“I am deeply embarrassed by this turn of events and apologize to the editors, reviewers, and readers of Science,” Green told the blog Retraction Watch.

LaCour, for his part, hasn’t said much, but tells Co.Exist he intends to craft a reply on or before May 29. He says he’s gathering evidence and relevant information to provide a defense of his work and was given no notice before the allegations were posted online.


“I must note, however, that despite what many have printed, Science has not published a retraction of my article with Professor Green. I sent a statement to Science editor McNutt this evening, providing information as to why I stand by the findings in LaCour & Green (2014). I’ve requested that if Science editor McNutt publishes Professor’s Green’s retraction request, she publish my statement with it,” he wrote Co.Exist in an email. (Science indeed hasn’t published a retraction, but issued an “editorial expression of concern” while it investigates.)

The damage done by this sort of fraud is manyfold.

The public always has a tenuous relationship with science, and one false study can do plenty of permanent of damage. A 1998 study that showed a link between autism and childhood vaccines was later proved to be a fraud, but that hasn’t stopped the dangerous anti-vaccine movement from gaining momentum.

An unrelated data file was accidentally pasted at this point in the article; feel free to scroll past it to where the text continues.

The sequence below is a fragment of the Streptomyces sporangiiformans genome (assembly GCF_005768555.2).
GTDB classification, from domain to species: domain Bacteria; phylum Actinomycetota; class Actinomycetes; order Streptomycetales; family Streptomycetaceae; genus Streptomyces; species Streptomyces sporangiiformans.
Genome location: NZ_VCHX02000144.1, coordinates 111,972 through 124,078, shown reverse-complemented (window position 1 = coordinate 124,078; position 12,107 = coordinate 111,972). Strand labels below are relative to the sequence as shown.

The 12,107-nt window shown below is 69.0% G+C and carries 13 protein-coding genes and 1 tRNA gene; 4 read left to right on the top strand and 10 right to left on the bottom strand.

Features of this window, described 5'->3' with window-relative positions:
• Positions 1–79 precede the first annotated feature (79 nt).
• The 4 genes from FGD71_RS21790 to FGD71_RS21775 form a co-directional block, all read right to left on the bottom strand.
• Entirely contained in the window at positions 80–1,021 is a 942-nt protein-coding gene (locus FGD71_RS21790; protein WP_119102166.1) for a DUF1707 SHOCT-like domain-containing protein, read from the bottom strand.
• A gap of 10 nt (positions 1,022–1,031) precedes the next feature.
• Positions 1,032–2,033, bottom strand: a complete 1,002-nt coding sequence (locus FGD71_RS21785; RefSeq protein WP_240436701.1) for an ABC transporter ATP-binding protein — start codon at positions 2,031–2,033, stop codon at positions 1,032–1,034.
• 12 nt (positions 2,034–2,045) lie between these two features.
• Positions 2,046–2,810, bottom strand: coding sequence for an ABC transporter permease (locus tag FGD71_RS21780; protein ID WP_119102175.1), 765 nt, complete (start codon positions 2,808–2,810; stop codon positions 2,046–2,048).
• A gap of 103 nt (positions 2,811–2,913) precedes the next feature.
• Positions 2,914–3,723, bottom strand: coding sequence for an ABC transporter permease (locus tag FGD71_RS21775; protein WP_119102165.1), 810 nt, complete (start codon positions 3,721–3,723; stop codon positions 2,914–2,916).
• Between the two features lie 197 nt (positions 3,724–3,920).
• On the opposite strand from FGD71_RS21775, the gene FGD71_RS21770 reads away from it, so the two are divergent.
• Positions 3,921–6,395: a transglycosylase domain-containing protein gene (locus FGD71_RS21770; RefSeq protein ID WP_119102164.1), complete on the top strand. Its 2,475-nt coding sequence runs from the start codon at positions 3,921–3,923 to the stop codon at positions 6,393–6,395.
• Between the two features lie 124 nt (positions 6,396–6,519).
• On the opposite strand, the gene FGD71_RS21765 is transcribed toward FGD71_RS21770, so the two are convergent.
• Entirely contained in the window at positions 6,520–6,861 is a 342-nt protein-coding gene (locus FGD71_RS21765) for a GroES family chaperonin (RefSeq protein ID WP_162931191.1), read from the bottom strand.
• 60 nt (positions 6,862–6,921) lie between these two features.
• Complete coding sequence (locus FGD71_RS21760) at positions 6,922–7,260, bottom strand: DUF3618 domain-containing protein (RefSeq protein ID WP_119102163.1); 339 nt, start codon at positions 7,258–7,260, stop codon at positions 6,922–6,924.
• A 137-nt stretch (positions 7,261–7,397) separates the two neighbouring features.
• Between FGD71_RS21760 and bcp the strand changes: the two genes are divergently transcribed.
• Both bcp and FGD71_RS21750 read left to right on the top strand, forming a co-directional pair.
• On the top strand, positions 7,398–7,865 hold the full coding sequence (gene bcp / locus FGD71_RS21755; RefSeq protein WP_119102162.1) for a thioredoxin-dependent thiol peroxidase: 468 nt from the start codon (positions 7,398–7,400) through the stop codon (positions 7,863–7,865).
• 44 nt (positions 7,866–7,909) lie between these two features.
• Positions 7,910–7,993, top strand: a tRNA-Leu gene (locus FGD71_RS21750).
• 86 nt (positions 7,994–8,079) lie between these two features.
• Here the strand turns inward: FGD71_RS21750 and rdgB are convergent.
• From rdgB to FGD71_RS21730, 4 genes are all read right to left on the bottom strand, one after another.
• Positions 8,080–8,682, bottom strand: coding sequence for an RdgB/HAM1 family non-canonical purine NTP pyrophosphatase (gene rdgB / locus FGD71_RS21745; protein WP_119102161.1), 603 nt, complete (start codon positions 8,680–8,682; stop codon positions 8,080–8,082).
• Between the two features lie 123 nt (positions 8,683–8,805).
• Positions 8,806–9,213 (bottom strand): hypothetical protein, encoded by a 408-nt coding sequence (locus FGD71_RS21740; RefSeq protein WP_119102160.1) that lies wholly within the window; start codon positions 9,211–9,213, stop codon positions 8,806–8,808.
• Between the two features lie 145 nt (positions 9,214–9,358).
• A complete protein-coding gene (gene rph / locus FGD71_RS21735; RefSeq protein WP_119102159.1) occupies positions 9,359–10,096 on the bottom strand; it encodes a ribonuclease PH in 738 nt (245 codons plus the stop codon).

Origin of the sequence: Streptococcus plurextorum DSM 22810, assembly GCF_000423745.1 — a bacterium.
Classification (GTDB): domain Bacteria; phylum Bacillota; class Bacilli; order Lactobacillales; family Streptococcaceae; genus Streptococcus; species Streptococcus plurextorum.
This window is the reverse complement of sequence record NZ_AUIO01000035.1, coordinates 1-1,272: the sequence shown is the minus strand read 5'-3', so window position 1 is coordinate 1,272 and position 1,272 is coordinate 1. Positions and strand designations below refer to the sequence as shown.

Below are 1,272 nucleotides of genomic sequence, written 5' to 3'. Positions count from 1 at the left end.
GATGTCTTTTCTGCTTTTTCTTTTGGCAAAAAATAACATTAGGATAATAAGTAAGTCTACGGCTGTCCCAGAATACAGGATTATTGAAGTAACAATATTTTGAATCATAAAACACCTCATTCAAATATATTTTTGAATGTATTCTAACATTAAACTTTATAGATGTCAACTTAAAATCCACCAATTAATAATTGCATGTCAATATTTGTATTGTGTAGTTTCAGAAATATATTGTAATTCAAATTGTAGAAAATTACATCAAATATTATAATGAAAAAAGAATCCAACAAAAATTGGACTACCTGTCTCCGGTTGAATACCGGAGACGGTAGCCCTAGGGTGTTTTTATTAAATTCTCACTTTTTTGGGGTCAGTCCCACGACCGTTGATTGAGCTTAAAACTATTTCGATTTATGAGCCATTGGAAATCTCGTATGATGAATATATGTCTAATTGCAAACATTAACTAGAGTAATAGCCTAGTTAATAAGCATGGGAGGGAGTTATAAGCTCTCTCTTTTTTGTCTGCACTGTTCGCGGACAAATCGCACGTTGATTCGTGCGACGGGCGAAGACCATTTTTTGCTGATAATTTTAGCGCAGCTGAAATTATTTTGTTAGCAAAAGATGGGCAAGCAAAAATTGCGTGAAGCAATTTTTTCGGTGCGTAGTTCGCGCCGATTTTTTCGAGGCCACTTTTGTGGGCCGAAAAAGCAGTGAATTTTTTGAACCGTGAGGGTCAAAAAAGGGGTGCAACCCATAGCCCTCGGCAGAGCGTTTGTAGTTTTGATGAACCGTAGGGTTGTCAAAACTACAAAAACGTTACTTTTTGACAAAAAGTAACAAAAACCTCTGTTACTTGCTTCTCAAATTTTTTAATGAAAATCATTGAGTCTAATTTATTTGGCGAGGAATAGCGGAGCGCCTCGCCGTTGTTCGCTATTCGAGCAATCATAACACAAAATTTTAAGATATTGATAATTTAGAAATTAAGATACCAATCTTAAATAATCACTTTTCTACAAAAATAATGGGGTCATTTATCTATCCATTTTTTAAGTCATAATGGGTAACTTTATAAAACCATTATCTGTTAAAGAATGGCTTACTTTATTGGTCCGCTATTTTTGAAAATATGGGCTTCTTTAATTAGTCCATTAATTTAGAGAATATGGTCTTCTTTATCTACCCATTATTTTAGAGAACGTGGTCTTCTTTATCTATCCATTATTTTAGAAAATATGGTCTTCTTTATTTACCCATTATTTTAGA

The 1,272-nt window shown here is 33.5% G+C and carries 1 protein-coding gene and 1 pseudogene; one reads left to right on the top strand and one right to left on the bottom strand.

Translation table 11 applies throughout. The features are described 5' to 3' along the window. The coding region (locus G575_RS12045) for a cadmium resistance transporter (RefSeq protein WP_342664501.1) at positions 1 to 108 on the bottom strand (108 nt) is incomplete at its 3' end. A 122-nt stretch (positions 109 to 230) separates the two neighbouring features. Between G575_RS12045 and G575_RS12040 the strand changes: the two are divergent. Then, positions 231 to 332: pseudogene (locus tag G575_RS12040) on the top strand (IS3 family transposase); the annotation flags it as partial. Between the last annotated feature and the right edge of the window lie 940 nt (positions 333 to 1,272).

In any field, it’s hard to catch a willful liar (just ask the editors of Jayson Blair). In LaCour’s case, Green believes he fabricated an incredible amount of detail to make his work believable. Also, the data he “collected” seems to be patterned after existing data from a different survey, Broockman and Kalla found. “The data therefore look very much like real survey data because they are, in some sense, real,” Green told Co.Exist.

In this case, actually, the scientific process worked, in a way. It just took longer, until independent researchers came to replicate the results. Green, as LaCour’s supervisor, also initially questioned the early results, but managed to be convinced.

“Science is fundamentally about skepticism. It is about adducing evidence to overcome the objections of a determined skeptic,” he wrote in his email to us. “After [LaCour] showed me his first study, I suggested that he conduct a second study because I was skeptical, and I knew others would be, too. When the results came back confirming the first study, I was convinced. But I now see that I failed to consider another hypothesis: the findings were the same because the researcher was the same.”